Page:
Monday, January 16, 2012

Examples of How An Energy/Electricity Back Currency Would & Would Not Operate

This post continues the theme from the last post: how would an electricity or an energy backed currency operate? What are the benefits and what are the potential drawbacks of an electricity or an energy backed currency? In addition, this post will also point out examples of what to do and what not to do when prices of energy increase or decrease.

When I was describing how an energy/electricity backed currency would operate, you should notice that the Federal Reserve doesn't purchase energy, electricity, gasoline or natural gas with the money they print. Instead, when the Federal Reserve prints money, it lends it out to major banks and to the US government at a given interest rate. The Federal Reserve wouldn't use the money to purchase electricity, gasoline, natural gas, etc... and the reason why it wouldn't do this is simple. The goal of the Federal Reserve should simply be to maintain an average constant price for purchasing mechanical and electrical work. The goal is not to become an electric company or an oil/gas company. The goal is likewise not for the Federal Reserve to be a trading company like Enron. It shouldn't be guessing at which way prices of electricity/oil/gas will go in the future. The main goal of the Federal Reserve is simply to maintain price stability.

Forcing the Federal Reserve to maintain price stability will go a long way to providing dampening to the constant sources of price instability, such as oil price volatility, natural disasters, commodity bubbles, and runs on the banks. For example, if we had adopted an energy backed currency before 2007, it would not have been possible for Ben Bernanke to lower interest rates at a time when the average price of electrical and mechanical work was sky rocking. For example, the price of crude oil went from ~$70/bbl to ~$130/bbl from summer 2007 to summer 2008. Meanwhile, the Fed's interest rates decreased from 5.25%/yr to 2.0%/yr. Instead, the correct response to the increase in crude oil prices (along with increases in the price of natural gas and electricity) would have been to increase the Federal Reserve's interest rates. Why? If the real price of energy is increasing, then we are investing too much in luxuries and not enough on projects with real rates of return on work invested. Back in 2007, there were at least two effective ways that we could have tried to correct the problem of consuming too many luxuries and not investing enough into producing cheap oil/gas/electricity.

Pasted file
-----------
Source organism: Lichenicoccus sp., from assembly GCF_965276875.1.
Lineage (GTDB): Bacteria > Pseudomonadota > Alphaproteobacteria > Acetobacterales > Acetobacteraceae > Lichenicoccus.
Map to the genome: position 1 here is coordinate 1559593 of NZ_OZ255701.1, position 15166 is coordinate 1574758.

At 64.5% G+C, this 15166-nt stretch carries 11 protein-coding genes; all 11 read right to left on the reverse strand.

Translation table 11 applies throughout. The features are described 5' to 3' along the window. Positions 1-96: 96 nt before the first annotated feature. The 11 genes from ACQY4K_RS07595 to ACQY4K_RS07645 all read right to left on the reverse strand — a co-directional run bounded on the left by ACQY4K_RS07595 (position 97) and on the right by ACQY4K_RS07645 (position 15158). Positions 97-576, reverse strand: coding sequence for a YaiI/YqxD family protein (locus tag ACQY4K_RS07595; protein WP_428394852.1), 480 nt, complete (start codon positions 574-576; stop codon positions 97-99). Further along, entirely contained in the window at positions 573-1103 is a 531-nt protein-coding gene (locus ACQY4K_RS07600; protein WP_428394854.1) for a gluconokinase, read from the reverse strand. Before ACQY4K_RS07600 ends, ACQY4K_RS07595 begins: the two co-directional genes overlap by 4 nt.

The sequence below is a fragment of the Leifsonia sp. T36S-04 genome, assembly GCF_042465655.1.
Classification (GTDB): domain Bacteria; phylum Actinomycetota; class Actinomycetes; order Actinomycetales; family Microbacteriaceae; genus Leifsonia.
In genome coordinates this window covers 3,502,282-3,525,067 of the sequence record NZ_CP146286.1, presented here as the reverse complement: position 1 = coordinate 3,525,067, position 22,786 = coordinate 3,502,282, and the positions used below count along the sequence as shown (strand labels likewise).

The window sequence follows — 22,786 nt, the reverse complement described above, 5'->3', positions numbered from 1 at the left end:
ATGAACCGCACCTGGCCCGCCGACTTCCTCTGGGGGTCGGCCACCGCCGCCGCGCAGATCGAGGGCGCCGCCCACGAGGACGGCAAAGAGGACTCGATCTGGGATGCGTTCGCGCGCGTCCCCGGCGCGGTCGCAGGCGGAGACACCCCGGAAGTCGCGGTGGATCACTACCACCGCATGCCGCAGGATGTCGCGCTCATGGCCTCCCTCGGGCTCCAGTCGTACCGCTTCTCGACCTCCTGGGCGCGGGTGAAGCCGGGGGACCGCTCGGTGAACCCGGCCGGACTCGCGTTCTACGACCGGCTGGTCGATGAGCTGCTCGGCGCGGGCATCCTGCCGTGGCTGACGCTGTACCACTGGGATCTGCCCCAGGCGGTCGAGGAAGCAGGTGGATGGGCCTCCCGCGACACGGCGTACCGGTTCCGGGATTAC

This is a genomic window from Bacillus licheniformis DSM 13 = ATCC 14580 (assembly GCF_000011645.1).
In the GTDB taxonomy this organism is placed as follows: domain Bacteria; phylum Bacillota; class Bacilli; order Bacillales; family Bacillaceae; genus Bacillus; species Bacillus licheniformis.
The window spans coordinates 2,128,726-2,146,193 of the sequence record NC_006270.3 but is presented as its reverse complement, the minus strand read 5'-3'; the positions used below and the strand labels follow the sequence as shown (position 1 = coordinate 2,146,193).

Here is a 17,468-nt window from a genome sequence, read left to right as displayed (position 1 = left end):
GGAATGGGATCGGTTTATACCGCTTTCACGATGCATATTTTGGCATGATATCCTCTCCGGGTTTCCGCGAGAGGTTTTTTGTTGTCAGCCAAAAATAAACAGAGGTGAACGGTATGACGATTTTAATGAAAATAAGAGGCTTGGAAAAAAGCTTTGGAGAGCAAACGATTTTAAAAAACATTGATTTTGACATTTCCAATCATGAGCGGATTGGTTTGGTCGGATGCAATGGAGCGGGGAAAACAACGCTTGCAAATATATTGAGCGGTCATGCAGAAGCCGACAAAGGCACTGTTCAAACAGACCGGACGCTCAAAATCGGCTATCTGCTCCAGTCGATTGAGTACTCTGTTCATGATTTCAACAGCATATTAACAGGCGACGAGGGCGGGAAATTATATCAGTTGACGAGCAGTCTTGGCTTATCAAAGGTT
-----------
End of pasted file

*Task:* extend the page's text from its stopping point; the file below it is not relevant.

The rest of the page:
1) The Federal Reserve should have raised interest rates. This would have forced us to invest in technologies with higher rates of return on work invested. Higher interest rates would force us to consume less luxuries and invest more into energy companies.
2) We could have taxed luxuries. This too could have helped solve the problem of high energy prices by forcing us to invest more and consume less luxuries.

However, here's what we did instead: a) Ben Bernanke lowered interest rates so that federal interest rates were well below inflation rates. This was a recipe for contraction of the economy...and that's exactly what happened. The economy contracted between 2007 and 2009. By having interest rates below inflation, Ben Bernanke encouraged major banks to invest in projects with negative real rates of return on investment. You can't have a growing economy if banks are allowed to make money while investing in projects that only look profitably because of inflation.
b) The federal government was subsidizing expensive forms of energy (solar, wind, nuclear, ethanol), running large budget deficits, and fighting two wars overseas.
c) Environmental groups were calling for taxes on greenhouse gas emissions, which would have increased the price of energy.